Six Nations 2013, Italy beats France Episode Two

It comes the time, in the life of a young lady, when crying in front of the TV becomes a rite of passage. It's not aboutormovies. It's when Italy beats France during Six Nations rugby tournament.

It comes the time, in the life of a young lady, when crying in front of the TV becomes a rite of passage. It's not about Titanic or Bridget Jones's Diary movies. It's when Italy beats France during Six Nations rugby tournament. Yes, France. The same France was about to win against the All Blacks during the 2011 Rugby World Cup final. The same France which literally ate Australia, Argentina and Samoa during the last November Test Matches. The same France that last Sunday bowed down before Azzurri who won 23-18 at Stadio Olimpico in Rome.

It's my first Six Nations as an immigrant in UK, therefore everything is new for me, every habit is a new habit. No Stadio Olimpico (or no Stadio Flaminio), no Rome, no friends to suffer for 80 minutes with. Somehow or other I would have satisfied myself with a pub, a handful of British guys ready to look down on me and the BBC with a 'partisan' commentary, because we are Italian so we don't understand anything about rugby. Over my wildest expectations, on the other hand, something happened.

First of all, we put our TV on mute during the French national anthem. If it's true that rugby is a sport with strong values and usually I am a person with exceptional fair play skills, this time I went for the mute button, sorry French mates.

Italy started pressing a lot, bloody pushing the French. And like a screenplay we thought: "We gotta suffer so much during the second half. The team always breaks down, as usual." But instead it didn't happen at all. I've never seen Italy playing so good. France just stayed and watched the game. They tried to do something, but Brunel warned us all: "We must impose our play, not be subjected to the opponent," he said. The Pyrenean gentleman has pulled out of his basque a pressing, domineering and determined Italy pretty able to unravel any psychological struggles which have always screwed over the team, in a way or another.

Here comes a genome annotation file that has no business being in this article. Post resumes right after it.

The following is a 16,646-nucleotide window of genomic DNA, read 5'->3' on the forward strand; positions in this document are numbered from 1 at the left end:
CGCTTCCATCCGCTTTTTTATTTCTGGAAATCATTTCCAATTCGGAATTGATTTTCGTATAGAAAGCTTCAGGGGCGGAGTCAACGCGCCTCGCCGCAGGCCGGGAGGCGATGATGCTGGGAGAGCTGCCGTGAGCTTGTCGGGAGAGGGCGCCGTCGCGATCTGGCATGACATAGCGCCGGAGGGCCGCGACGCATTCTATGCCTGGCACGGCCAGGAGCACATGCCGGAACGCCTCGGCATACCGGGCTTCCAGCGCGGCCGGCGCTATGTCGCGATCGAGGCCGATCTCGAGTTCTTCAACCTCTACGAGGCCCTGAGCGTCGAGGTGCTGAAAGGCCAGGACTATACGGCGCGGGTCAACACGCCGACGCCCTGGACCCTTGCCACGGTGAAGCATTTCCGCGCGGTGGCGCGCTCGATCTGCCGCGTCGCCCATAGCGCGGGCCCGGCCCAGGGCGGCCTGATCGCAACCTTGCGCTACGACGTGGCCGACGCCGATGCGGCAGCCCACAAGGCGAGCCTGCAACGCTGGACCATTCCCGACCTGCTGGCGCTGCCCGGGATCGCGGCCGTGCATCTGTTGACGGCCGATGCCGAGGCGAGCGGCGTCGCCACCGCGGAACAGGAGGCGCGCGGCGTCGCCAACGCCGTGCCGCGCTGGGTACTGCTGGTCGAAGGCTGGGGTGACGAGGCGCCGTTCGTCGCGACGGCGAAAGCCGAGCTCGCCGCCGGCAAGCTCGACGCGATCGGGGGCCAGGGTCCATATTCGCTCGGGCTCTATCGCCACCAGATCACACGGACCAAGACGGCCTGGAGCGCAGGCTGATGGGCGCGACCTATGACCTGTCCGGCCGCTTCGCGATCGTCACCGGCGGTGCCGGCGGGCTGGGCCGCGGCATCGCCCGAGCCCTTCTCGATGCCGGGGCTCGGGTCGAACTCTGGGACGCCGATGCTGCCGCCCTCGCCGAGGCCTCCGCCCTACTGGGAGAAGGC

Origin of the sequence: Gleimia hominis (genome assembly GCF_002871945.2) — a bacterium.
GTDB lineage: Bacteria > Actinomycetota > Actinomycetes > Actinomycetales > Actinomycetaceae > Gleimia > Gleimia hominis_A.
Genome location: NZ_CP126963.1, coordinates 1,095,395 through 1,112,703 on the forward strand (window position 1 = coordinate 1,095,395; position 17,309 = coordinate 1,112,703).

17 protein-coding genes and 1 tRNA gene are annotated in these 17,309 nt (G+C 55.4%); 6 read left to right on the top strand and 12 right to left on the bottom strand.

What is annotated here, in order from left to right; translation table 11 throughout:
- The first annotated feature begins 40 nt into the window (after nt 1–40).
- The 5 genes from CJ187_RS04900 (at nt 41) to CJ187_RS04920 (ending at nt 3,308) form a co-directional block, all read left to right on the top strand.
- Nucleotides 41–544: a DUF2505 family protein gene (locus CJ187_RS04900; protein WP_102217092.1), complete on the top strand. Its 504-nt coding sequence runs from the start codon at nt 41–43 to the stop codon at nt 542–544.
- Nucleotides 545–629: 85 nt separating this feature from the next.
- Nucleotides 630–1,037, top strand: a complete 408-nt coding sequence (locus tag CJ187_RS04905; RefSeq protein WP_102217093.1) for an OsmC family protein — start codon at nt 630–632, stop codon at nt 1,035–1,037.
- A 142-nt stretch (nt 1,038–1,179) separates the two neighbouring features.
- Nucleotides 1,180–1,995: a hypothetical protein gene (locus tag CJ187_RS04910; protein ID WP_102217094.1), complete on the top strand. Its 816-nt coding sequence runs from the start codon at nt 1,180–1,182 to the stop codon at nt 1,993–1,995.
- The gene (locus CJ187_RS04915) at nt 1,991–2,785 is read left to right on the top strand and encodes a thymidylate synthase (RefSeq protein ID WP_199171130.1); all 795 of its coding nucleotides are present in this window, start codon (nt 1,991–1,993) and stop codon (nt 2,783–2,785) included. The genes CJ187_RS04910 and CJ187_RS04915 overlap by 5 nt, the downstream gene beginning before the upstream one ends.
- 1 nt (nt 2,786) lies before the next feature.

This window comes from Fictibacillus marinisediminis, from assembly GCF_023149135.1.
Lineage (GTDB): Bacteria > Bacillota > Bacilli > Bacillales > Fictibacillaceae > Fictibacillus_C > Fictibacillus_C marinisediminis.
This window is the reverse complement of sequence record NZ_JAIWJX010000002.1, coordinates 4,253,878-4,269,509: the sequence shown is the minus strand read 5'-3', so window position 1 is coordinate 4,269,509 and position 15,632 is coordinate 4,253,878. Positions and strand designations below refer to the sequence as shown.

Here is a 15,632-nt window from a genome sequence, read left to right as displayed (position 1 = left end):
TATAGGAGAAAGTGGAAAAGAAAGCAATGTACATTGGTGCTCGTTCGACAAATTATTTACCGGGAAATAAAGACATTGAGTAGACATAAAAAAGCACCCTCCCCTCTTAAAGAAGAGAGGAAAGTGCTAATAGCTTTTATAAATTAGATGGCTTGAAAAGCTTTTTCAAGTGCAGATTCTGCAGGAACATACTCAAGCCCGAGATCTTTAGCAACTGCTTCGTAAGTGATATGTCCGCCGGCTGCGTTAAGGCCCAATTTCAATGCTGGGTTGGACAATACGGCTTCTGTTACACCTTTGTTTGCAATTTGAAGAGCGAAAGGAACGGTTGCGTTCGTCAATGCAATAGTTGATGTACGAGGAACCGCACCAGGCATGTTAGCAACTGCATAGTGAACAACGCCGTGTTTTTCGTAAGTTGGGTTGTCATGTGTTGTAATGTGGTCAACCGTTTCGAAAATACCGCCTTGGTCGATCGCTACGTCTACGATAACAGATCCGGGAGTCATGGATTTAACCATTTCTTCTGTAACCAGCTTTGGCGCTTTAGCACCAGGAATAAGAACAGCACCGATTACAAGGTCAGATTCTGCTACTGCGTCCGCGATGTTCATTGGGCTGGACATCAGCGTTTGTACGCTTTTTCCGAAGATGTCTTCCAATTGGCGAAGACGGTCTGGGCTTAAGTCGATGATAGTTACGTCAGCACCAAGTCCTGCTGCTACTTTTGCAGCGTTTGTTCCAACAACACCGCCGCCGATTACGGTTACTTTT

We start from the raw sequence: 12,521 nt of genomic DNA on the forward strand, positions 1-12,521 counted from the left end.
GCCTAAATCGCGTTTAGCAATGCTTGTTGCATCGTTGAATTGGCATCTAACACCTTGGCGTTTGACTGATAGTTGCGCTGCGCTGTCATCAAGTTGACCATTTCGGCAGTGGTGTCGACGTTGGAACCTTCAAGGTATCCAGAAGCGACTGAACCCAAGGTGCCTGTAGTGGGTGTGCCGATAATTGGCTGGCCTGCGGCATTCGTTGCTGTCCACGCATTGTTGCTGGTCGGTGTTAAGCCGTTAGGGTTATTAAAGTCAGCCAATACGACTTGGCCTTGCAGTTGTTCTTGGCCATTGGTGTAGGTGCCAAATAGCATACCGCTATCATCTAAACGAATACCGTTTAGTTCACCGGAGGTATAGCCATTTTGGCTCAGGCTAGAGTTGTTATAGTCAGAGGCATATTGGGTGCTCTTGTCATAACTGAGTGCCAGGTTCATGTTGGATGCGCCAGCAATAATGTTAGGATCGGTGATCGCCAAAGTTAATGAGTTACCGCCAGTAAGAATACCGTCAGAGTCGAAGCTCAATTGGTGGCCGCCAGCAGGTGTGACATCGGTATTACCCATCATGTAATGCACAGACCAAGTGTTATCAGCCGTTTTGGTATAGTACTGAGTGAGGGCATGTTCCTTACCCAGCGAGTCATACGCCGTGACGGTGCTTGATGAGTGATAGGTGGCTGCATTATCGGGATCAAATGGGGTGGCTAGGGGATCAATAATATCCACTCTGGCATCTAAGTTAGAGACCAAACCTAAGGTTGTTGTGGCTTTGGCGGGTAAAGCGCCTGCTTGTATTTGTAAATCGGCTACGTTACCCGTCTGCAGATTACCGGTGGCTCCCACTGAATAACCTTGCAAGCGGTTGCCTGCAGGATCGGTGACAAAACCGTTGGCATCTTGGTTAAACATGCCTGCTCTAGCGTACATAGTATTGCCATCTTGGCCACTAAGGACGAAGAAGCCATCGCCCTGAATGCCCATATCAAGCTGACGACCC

And if Jacques Brunel's (big) credit consisted in leading Italy to make a qualitative leap that many people didn't consider possible, I would give props to those 23 lads with wide shoulders and hypertrophic femoral biceps who trod Olimpico's grass. There's the whole team in Parisse and Castrogiovanni's tries, from Favaro and Minto's tackles to our royal scrum, including our backs who hazarded and played. And they looked like they were having fun as well, like maybe we have never seen before.

And then it comes the 172 lb of Luciano Orquera, the man of the match, who has slapped all his detractors with his last performances wearing the Italian jersey. Now, I don't know if Luciano drunk some secret potions or if the coach left him full scope of doing whatever he wants, so he started doing whatever he wanted for real, by making up things and seeing amazing running lines in a very Conrad Smith style. That's the way we like Orquera anyway, and if anyone reading sees him, please do kiss him on my behalf.

BBC commentary showed respect toward us. Finally even British people take us seriously, such an achievement for us. My sister watched the game with a French commentary, and said that even French guys admitted our superiority with a great fair play. I almost regret the moment when I pushed the mute button during their national anthem. Also Sir Jonny Wilkinson congratulated us on our attitude. Even him, the greatest number 10 ever.

Many complimentary things for Italy have been said by everybody. What a beautiful thing for us. It sounds like an electoral slogan, but it's time to quit the so called 'honourable defeats' for good. We are grown up and of age. It's like we have the driving licence knowing that we oughtn't drink if we have to drive. It comes the time of awareness for Italian rugby team. It's about time though. Bring it on guys.


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